Yet Another Atlantic Monthly Fail
Ben Bernanke Disappoints Ryan Avent: Federal Reserve Communication Edition

Who Is the Pain-Austerity Caucus at the Federal Reserve Talking to?

Paul Krugman quotes the arguments of the three Federal Reserve Bank Presidents who called for pain and austerity at the last meeting:

Incoherence at the FOMC: Messrs. Fisher, Kocherlakota, and Plosser dissented because they would have preferred to continue to describe economic conditions as likely to warrant exceptionally low levels for the federal funds rate for an “extended period,” rather than characterizing that period as “at least through mid-2013.”

Mr. Fisher discussed the fragility of the U.S. economy but felt that it was chiefly nonmonetary factors, such as uncertainty about fiscal and regulatory initiatives, that were restraining domestic capital expenditures, job creation, and economic growth. He was concerned both that the Committee did not have enough information to be specific on the time interval over which it expected low rates to be maintained, and that, were it to do so, the Committee risked appearing overly responsive to the recent financial market volatility.

Mr. Kocherlakota’s perspective on the policy decision was shaped by his view that in November 2010, the Committee had chosen a level of accommodation that was well calibrated for the condition of the economy. Since November, inflation had risen and unemployment had fallen, and he did not believe that providing more monetary accommodation was the appropriate response to those changes in the economy.

Mr. Plosser felt that the reference to 2013 might well be misinterpreted as suggesting that monetary policy was no longer contingent on how the economic outlook evolved. Although financial markets had been volatile and incoming information on growth and employment had been weaker than anticipated, he believed the statement conveyed an excessively negative assessment of the economy and that it was premature to undertake, or be perceived to signal, further policy accommodation. He also judged that the policy step would do little to improve near-term growth prospects, given the ongoing structural adjustments and external challenges faced by the U.S. economy.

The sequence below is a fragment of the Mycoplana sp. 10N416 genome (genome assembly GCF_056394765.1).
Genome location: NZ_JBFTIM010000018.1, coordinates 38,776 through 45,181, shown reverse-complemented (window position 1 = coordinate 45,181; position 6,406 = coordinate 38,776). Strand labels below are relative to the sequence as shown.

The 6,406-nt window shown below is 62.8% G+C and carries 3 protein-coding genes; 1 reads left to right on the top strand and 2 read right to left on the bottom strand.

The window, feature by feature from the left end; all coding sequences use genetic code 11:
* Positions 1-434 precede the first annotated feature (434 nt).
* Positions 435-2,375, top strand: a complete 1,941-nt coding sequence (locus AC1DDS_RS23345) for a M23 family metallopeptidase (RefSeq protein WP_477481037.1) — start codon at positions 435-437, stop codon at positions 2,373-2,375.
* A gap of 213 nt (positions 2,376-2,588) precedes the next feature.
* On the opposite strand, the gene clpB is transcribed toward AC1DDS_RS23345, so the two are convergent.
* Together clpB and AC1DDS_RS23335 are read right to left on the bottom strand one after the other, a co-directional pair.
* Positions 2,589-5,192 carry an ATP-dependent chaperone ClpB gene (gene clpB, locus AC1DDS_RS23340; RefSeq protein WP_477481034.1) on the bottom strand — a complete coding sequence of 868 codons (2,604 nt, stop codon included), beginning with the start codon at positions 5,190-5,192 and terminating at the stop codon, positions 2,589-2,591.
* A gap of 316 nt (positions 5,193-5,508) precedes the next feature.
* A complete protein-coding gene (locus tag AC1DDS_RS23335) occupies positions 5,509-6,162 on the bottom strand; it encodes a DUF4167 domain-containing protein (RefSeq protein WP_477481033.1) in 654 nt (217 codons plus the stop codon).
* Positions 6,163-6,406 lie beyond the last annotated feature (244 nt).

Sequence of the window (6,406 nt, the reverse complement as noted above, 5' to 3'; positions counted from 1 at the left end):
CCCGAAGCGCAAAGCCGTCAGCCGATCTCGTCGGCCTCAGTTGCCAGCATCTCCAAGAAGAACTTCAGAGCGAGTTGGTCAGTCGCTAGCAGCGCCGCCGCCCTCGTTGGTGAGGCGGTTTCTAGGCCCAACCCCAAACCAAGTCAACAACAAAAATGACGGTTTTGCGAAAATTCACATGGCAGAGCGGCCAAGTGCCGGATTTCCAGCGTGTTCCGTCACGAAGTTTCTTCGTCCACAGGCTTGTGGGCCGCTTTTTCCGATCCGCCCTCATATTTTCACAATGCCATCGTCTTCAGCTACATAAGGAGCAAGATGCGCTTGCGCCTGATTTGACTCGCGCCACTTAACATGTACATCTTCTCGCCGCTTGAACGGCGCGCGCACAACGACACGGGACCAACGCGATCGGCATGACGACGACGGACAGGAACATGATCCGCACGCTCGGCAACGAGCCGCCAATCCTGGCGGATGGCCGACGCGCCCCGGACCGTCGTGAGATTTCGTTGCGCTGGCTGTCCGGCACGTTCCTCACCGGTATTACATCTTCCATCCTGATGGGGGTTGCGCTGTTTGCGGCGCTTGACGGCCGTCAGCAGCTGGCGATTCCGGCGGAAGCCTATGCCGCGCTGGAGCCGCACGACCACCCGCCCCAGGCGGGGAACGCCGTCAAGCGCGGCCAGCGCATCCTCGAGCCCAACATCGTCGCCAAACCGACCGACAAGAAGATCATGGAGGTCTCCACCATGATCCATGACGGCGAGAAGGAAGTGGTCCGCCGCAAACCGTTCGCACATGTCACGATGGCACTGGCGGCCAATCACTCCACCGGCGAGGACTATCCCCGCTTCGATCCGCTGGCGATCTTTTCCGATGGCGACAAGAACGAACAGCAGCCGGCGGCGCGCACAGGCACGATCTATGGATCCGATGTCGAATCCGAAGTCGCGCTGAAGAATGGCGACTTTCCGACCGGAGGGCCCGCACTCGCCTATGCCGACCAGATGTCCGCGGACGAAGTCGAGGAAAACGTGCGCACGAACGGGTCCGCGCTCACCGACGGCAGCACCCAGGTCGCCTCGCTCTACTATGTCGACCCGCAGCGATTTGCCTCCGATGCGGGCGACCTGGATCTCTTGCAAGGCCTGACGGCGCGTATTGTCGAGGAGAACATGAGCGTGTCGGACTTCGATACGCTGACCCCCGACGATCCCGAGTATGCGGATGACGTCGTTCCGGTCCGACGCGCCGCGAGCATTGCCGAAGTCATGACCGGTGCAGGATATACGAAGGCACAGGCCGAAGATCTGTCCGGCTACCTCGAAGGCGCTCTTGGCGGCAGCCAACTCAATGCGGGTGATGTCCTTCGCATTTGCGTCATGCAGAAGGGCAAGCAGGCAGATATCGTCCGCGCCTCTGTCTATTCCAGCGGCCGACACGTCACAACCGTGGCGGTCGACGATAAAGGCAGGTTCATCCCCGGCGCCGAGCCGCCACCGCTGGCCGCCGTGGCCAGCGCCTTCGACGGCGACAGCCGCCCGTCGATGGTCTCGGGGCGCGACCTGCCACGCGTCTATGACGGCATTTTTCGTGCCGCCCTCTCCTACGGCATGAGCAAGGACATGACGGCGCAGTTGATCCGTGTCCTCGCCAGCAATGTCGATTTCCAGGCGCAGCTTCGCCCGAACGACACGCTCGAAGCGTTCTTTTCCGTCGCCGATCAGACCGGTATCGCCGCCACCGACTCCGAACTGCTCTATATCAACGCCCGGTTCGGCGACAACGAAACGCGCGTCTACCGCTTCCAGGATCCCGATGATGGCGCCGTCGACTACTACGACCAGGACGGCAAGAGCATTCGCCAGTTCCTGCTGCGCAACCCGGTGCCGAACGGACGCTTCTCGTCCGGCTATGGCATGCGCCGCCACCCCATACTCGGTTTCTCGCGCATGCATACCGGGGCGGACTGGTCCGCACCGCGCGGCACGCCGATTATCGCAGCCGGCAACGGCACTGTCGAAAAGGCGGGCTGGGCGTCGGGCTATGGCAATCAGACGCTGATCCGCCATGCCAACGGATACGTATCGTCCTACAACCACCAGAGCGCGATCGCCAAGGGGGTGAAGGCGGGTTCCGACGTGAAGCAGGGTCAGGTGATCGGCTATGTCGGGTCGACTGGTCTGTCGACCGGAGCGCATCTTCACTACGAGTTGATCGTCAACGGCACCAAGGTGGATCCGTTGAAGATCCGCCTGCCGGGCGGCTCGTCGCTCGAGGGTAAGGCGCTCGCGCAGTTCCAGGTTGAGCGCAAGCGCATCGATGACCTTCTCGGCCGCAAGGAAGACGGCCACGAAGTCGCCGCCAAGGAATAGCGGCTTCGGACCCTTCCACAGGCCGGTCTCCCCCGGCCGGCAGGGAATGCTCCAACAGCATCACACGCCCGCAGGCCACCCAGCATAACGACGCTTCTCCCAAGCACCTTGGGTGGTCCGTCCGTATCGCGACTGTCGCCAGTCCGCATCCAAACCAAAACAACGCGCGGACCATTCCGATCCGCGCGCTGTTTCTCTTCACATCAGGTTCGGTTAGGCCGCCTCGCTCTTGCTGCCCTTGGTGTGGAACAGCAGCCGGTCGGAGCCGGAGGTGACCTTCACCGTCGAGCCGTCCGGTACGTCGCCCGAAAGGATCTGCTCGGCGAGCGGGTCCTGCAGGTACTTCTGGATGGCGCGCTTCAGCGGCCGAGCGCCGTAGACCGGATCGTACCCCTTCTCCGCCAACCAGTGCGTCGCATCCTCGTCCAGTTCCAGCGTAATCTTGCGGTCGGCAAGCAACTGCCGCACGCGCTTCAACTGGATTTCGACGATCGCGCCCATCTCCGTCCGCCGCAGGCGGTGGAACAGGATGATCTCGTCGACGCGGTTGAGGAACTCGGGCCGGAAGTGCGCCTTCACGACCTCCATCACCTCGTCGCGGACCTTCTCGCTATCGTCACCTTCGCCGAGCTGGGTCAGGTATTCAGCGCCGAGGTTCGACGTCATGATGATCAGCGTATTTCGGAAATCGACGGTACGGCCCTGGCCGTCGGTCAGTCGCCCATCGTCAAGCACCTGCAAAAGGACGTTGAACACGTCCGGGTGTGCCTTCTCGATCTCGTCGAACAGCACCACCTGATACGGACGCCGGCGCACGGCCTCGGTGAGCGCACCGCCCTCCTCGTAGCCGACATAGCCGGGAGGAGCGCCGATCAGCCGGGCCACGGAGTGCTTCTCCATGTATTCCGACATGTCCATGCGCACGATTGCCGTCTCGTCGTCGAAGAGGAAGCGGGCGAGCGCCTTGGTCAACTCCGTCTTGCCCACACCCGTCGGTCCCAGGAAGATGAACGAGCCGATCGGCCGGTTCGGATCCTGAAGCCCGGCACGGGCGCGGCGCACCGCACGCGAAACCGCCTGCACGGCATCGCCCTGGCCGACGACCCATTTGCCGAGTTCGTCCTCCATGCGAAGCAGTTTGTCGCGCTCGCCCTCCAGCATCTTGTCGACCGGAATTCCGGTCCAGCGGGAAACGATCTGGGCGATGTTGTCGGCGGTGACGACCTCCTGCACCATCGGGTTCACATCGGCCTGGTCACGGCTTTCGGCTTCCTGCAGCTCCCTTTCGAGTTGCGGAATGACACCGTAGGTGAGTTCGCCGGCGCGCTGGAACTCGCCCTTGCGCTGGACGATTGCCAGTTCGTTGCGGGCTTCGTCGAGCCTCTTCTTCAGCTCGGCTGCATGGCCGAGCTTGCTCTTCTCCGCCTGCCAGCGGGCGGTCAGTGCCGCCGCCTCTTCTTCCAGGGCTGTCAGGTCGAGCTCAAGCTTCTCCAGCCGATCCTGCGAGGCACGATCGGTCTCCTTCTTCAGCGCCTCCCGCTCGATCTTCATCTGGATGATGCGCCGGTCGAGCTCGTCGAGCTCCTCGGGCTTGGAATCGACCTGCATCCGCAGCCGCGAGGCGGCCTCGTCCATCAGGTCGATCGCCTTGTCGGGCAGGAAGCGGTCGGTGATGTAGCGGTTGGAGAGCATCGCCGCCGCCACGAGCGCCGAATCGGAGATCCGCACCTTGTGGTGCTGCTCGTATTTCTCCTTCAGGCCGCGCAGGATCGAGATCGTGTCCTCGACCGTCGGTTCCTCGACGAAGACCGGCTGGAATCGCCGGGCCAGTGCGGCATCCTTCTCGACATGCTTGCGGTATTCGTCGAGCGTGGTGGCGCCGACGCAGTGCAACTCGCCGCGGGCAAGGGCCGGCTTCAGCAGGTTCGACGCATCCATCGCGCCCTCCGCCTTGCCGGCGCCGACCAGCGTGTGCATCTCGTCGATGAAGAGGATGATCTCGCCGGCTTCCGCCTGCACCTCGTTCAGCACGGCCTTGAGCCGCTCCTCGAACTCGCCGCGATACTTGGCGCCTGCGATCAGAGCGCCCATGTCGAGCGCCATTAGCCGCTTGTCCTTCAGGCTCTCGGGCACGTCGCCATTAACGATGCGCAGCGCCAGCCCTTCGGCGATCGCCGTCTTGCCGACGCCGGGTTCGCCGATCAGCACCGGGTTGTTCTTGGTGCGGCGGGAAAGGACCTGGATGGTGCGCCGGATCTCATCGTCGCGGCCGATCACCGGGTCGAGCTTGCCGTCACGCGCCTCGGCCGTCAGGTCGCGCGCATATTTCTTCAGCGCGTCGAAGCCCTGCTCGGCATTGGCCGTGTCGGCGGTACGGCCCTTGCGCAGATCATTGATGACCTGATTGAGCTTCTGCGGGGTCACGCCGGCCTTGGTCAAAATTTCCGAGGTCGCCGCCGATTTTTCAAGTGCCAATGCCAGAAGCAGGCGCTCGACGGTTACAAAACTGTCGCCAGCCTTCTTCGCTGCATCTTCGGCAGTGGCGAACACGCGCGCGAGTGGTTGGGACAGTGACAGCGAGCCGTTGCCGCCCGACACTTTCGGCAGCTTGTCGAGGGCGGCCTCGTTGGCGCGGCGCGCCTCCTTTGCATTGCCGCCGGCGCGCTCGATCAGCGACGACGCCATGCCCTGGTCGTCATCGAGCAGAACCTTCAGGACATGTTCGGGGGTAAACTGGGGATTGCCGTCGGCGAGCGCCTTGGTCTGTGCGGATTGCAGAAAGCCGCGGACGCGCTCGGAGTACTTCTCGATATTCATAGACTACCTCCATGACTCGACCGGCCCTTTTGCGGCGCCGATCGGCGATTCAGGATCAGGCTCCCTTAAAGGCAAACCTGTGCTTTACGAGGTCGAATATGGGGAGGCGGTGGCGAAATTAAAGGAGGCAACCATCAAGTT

And Krugman comments:

So, let’s see: Fisher thinks that the problem is “uncertainty” caused by our Muslim socialist president “fiscal and regulatory initiatives”. This happens to be just wrong, as shown by lots of evidence; businesses aren’t expanding because of lack of demand, not because they fear Obamacare. But even if it were true, you don’t have to refill a flat tire through the hole: monetary policy is what you use when demand is insufficient, for whatever reason.

Kocherlakota basically says that the Fed has already done enough, because unemployment is down since the Fed’s last policy change, while inflation is up. But the Fed’s policy was supposed to put unemployment on a steadily declining trend, which hasn’t happened, while inflation was clearly a temporary bulge from commodity prices, now fading out.

Plosser thinks things are better than they seem, or something. (Why do I think of Oscar Wilde saying that Wagner’s music was better than it sounds?) He also, if I read this right, believes that our problems are largely structural or external or something; maybe he thinks we’re suffering from a lot of structural unemployment, despite strong evidence to the contrary.

Indeed. I guarantee you that Kochrlakota's claim that the job market had improved and the inflation outlook worsened was believed by nobody around the table except for his two peers. Why not? Because it was false: the job market had not improved and the inflation outlook had no worsened. And I guarantee that everybody around the table (except perhaps for his two peers) rejected Fisher's argument for the reason Krugman gave: you don't refill a flat tire through the hole. And I can derive no coherent view of the economy and economic policy from Plosser at all. These do not seem to me like arguments intended to persuade anybody who has contact with reality.

As Krugman writes:

The point is that all three dissents sound like people who have decided that they’re against easy money, and are looking for reasons to justify that decision. I sort of knew that, but it’s useful to have that demonstrated so clearly.